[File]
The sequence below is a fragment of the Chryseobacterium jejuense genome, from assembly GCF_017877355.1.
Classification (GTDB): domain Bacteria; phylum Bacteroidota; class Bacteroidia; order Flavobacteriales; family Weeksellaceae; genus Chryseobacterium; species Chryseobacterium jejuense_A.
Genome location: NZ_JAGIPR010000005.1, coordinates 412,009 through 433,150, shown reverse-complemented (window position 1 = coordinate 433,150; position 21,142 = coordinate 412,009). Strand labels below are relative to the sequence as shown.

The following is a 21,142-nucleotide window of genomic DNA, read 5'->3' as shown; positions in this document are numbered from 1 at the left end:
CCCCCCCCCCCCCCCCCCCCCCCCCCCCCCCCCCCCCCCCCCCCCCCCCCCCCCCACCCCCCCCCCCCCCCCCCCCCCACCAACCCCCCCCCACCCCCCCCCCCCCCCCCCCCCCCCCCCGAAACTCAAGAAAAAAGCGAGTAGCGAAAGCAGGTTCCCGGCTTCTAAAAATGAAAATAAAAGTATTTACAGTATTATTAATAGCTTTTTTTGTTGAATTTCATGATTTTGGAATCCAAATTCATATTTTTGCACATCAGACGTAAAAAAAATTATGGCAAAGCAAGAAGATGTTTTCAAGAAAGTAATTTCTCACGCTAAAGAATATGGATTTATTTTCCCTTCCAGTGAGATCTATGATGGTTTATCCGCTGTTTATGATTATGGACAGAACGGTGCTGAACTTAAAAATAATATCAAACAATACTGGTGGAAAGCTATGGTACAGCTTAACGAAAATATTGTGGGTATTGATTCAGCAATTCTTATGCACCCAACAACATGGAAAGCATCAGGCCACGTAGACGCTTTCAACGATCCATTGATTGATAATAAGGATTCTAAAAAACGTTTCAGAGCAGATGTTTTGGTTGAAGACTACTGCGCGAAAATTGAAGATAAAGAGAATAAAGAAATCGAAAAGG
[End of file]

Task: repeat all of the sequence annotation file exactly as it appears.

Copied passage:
The sequence below is a fragment of the Chryseobacterium jejuense genome, from assembly GCF_017877355.1.
Classification (GTDB): domain Bacteria; phylum Bacteroidota; class Bacteroidia; order Flavobacteriales; family Weeksellaceae; genus Chryseobacterium; species Chryseobacterium jejuense_A.
Genome location: NZ_JAGIPR010000005.1, coordinates 412,009 through 433,150, shown reverse-complemented (window position 1 = coordinate 433,150; position 21,142 = coordinate 412,009). Strand labels below are relative to the sequence as shown.

The following is a 21,142-nucleotide window of genomic DNA, read 5'->3' as shown; positions in this document are numbered from 1 at the left end:
CCCCCCCCCCCCCCCCCCCCCCCCCCCCCCCCCCCCCCCCCCCCCCCCCCCCCCCACCCCCCCCCCCCCCCCCCCCCCACCAACCCCCCCCCACCCCCCCCCCCCCCCCCCCCCCCCCCCGAAACTCAAGAAAAAAGCGAGTAGCGAAAGCAGGTTCCCGGCTTCTAAAAATGAAAATAAAAGTATTTACAGTATTATTAATAGCTTTTTTTGTTGAATTTCATGATTTTGGAATCCAAATTCATATTTTTGCACATCAGACGTAAAAAAAATTATGGCAAAGCAAGAAGATGTTTTCAAGAAAGTAATTTCTCACGCTAAAGAATATGGATTTATTTTCCCTTCCAGTGAGATCTATGATGGTTTATCCGCTGTTTATGATTATGGACAGAACGGTGCTGAACTTAAAAATAATATCAAACAATACTGGTGGAAAGCTATGGTACAGCTTAACGAAAATATTGTGGGTATTGATTCAGCAATTCTTATGCACCCAACAACATGGAAAGCATCAGGCCACGTAGACGCTTTCAACGATCCATTGATTGATAATAAGGATTCTAAAAAACGTTTCAGAGCAGATGTTTTGGTTGAAGACTACTGCGCGAAAATTGAAGATAAAGAGAATAAAGAAATCGAAAAGG